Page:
the market mechanism. In his understanding, fast structural changes will
not be the result of the famous "invisible hand" but rather of concerted
action guided by the central government.

Assuming that he is serious, how realistic is this approach? First, it
depends on the ability of the government to create a favourable climate for
investment, to drastically reduce capital flight and induce oligarchs and
businesses in general to use their gross profits for productive investment
inside the country. This needs either consensus with the oligarchs or
discipline imposed on them by force. Is the president prepared to impose
that discipline? From Mr. Berezovsky's latest statements, it seems he is
not worried.

Second, the new Putin approach will meet opposition from right-wing
neoliberals who dislike indicative planning and strong government
intervention as a matter of principle. Mr. Yavlinsky has already called
Putin a communist in disguise, and he will probably keep up such rhetoric.
Messrs. Kiriyenko and Chubais have so far supported Putin politically but
will undoubtedly work against his policies in the Duma and inside the
government if he lets them in.

In other words, Putin will have a tough battle on his hands. Will he be
able to tame his two uncertain allies - the "radical reformers" and the
oligarchs? It would be a wonder if he succeeds.


Toronto Sun
March 27, 2000 
New czar faces a daunting job
Can Vladimir Putin stop Russia's slide into the abyss? Can anyone?
Sun's Columnist at Large

MOSCOW -- Vladimir Putin may become the czar of all the Russias as votes in 
yesterday's presidential elections are tabulated overnight. 

Or, if the former spy gets less than half the ballots cast yesterday, he may 
have to wait three weeks to be confirmed in a second ballot as Russia's next 

These are technical points. Putin has had the job of unelected president for 
three months now. He has used this time, and the formidable powers and 
perquisites of the Kremlin, to establish his supremacy over much better known 
rivals who, whatever their shortcomings, have put themselves forward several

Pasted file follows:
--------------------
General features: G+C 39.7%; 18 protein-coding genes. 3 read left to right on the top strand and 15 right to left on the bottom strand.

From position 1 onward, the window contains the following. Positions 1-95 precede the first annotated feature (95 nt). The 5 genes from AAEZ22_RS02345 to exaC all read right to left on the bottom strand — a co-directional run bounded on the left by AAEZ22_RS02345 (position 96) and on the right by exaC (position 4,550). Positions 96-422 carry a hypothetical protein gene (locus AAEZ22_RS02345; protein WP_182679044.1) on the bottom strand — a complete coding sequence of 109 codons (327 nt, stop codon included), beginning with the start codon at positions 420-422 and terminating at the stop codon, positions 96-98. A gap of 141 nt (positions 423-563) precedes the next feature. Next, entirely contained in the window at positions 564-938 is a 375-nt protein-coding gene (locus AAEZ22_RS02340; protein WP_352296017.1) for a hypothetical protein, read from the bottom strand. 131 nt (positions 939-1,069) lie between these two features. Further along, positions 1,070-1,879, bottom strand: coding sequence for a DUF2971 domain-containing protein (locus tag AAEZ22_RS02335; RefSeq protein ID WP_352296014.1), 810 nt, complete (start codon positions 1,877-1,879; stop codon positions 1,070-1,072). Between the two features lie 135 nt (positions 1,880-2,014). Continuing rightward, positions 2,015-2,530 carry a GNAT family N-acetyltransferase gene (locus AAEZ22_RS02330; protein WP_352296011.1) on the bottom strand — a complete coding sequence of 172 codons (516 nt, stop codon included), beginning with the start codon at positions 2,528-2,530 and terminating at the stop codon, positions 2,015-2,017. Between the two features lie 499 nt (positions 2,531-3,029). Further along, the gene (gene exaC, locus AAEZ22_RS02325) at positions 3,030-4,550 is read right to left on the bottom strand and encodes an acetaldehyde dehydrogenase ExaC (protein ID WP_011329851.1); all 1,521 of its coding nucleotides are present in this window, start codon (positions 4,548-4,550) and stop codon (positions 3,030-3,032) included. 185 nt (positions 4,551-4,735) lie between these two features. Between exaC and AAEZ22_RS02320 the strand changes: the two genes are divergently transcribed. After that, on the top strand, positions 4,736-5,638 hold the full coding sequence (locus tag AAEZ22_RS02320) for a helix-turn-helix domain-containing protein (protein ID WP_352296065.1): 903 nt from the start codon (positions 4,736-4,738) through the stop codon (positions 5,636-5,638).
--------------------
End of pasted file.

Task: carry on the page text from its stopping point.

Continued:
times for elected office. 

How Putin intends to rule is the subject of intense, uninformed speculation 
today. The only one of the Russias where the retired junior KGB operative 
from the former Soviet colony of East Germany has a track record is the 
unhappy southern republic of Chechnya. It has been there, over the dead 
bodies of many Chechen rebels and young Russian soldiers this winter, that 
Putin established his credentials with Russian voters as a patriot. 

The prospect of a retired secret policeman with little other experience as 
head of state should be unsettling to anyone even slightly familiar with 
Soviet history. But Russians are deeply ambivalent about the KGB. Almost 
every family was touched by purges carried out in Stalin's name and the 
abuses of state power practised by the KGB every day during the Khrushchev, 
Brezhnev and Gorbachev eras. Yet many Russians take perverse pleasure in 
Putin's associations with the secret police. 

Russia has little to be proud of vis-a-vis the rest of the world lately, but 
the KGB and its predecessors are widely regarded as organizations which 
function smoothly and, strange as this may seem to outsiders, have their 
heart in the right place. 

Whenever Putin actually sheds the title of acting president bestowed upon 
him by his unpredictable patron, Boris Yeltsin, he faces a daunting job. 
Corruption - by friends of the Kremlin, petty bureaucrats and street cops - 
permeates every corner of Russian life.